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The effect of perceived racial discrimination on bodily pain among older African American men.
Pain Med. 2009 Nov; 10(8):1341-52.PM

Abstract

OBJECTIVES

We examined the extent to which experiences of racial discrimination are associated with bodily pain reported by African American men.

METHODS

The study sample consisted of 393 African American male veterans who responded to a national survey of patients aged 50-75 who received care from the Veterans Health Administration (VHA). Veterans were surveyed by mail, with a telephone follow-up. The response rate for African Americans in the sample was 60.5%. Pain (assessed using the bodily pain subscale of the 36-item short-form health survey), experiences of discrimination, employment, education, and income were obtained through the survey. Age, race, and mental health comorbidities were obtained from VA administrative data. Multiple regression analysis adjusting for item non-response (via imputation) and unit non-response (via propensity scores and weighting) was used to assess the association between racial discrimination and likelihood of experiencing moderate or severe pain over the past 4 weeks.

RESULTS

Experiences of racial discrimination were associated with greater bodily pain (beta = -0.25, P < 0.0001), even after controlling for socioeconomic and health-related characteristics.

CONCLUSION

Perceived racial discrimination was associated with greater pain among a sample of older African American male patients in the VA. Additional research is needed to replicate this finding among other populations of African Americans.

Authors+Show Affiliations

Center for Chronic Disease Outcomes Research, Minneapolis VA Medical Center, Minneapolis, MN 55417, USA. diana.burgess@va.govNo affiliation info availableNo affiliation info availableNo affiliation info availableNo affiliation info availableNo affiliation info availableNo affiliation info available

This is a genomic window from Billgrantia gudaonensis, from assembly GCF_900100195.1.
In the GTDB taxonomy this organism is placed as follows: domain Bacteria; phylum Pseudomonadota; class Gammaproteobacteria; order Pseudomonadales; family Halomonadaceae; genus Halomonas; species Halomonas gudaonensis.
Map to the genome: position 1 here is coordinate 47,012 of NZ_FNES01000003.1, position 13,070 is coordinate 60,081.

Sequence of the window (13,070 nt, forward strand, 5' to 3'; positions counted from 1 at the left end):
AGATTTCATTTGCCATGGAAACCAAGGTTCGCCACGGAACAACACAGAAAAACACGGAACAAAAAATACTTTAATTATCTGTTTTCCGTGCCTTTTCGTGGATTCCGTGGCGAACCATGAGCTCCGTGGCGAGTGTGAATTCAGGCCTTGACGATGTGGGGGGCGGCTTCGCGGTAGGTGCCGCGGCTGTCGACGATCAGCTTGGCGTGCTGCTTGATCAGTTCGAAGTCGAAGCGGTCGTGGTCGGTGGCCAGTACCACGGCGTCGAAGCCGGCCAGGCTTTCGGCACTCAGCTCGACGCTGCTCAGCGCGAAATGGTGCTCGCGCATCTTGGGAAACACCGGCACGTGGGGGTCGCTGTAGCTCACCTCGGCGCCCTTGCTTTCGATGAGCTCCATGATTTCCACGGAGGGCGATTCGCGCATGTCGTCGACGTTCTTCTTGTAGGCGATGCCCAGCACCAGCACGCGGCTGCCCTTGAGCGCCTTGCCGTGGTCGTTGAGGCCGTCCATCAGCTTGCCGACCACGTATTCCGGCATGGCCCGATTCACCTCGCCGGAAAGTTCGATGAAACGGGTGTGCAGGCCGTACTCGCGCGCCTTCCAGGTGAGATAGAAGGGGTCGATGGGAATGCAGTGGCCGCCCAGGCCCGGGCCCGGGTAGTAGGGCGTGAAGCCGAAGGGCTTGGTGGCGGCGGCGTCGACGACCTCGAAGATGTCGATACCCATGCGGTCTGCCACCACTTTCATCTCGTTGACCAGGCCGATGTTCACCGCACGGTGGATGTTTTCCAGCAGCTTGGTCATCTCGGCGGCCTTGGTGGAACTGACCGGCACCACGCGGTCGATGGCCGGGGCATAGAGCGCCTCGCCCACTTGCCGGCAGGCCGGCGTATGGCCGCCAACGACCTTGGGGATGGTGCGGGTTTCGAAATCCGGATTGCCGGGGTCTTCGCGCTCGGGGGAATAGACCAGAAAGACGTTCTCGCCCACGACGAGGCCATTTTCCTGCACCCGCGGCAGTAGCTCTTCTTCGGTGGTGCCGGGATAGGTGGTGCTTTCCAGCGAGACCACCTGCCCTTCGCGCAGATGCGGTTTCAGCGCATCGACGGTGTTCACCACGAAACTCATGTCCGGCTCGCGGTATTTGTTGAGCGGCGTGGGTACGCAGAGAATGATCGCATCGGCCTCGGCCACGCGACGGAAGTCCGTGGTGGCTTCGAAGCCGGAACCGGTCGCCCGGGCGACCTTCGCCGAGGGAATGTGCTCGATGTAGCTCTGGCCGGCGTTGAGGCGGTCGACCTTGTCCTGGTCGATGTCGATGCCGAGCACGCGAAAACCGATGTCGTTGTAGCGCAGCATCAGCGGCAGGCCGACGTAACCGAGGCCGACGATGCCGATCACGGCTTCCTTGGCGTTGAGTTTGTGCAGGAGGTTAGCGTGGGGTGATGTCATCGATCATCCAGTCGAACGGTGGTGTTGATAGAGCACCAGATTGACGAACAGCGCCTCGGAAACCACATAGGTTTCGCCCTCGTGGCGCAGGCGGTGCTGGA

Pub Type(s)

Journal Article
Research Support, Non-U.S. Gov't

Language

eng

PubMed ID

20021596

Citation

Burgess, Diana J., et al. "The Effect of Perceived Racial Discrimination On Bodily Pain Among Older African American Men." Pain Medicine (Malden, Mass.), vol. 10, no. 8, 2009, pp. 1341-52.
Burgess DJ, Grill J, Noorbaloochi S, et al. The effect of perceived racial discrimination on bodily pain among older African American men. Pain Med. 2009;10(8):1341-52.
Burgess, D. J., Grill, J., Noorbaloochi, S., Griffin, J. M., Ricards, J., van Ryn, M., & Partin, M. R. (2009). The effect of perceived racial discrimination on bodily pain among older African American men. Pain Medicine (Malden, Mass.), 10(8), 1341-52. https://doi.org/10.1111/j.1526-4637.2009.00742.x
Burgess DJ, et al. The Effect of Perceived Racial Discrimination On Bodily Pain Among Older African American Men. Pain Med. 2009;10(8):1341-52. PubMed PMID: 20021596.
* Article titles in AMA citation format should be in sentence-case
TY - JOUR T1 - The effect of perceived racial discrimination on bodily pain among older African American men. AU - Burgess,Diana J, AU - Grill,Joseph, AU - Noorbaloochi,Siamak, AU - Griffin,Joan M, AU - Ricards,Jennifer, AU - van Ryn,Michelle, AU - Partin,Melissa R, PY - 2009/12/22/entrez PY - 2009/12/22/pubmed PY - 2010/3/6/medline SP - 1341 EP - 52 JF - Pain medicine (Malden, Mass.) JO - Pain Med VL - 10 IS - 8 N2 - OBJECTIVES: We examined the extent to which experiences of racial discrimination are associated with bodily pain reported by African American men. METHODS: The study sample consisted of 393 African American male veterans who responded to a national survey of patients aged 50-75 who received care from the Veterans Health Administration (VHA). Veterans were surveyed by mail, with a telephone follow-up. The response rate for African Americans in the sample was 60.5%. Pain (assessed using the bodily pain subscale of the 36-item short-form health survey), experiences of discrimination, employment, education, and income were obtained through the survey. Age, race, and mental health comorbidities were obtained from VA administrative data. Multiple regression analysis adjusting for item non-response (via imputation) and unit non-response (via propensity scores and weighting) was used to assess the association between racial discrimination and likelihood of experiencing moderate or severe pain over the past 4 weeks. RESULTS: Experiences of racial discrimination were associated with greater bodily pain (beta = -0.25, P < 0.0001), even after controlling for socioeconomic and health-related characteristics. CONCLUSION: Perceived racial discrimination was associated with greater pain among a sample of older African American male patients in the VA. Additional research is needed to replicate this finding among other populations of African Americans. SN - 1526-4637 UR - https://www.unboundmedicine.com/medline/citation/20021596/The_effect_of_perceived_racial_discrimination_on_bodily_pain_among_older_African_American_men_ L2 - https://academic.oup.com/painmedicine/article-lookup/doi/10.1111/j.1526-4637.2009.00742.x DB - PRIME DP - Unbound Medicine ER -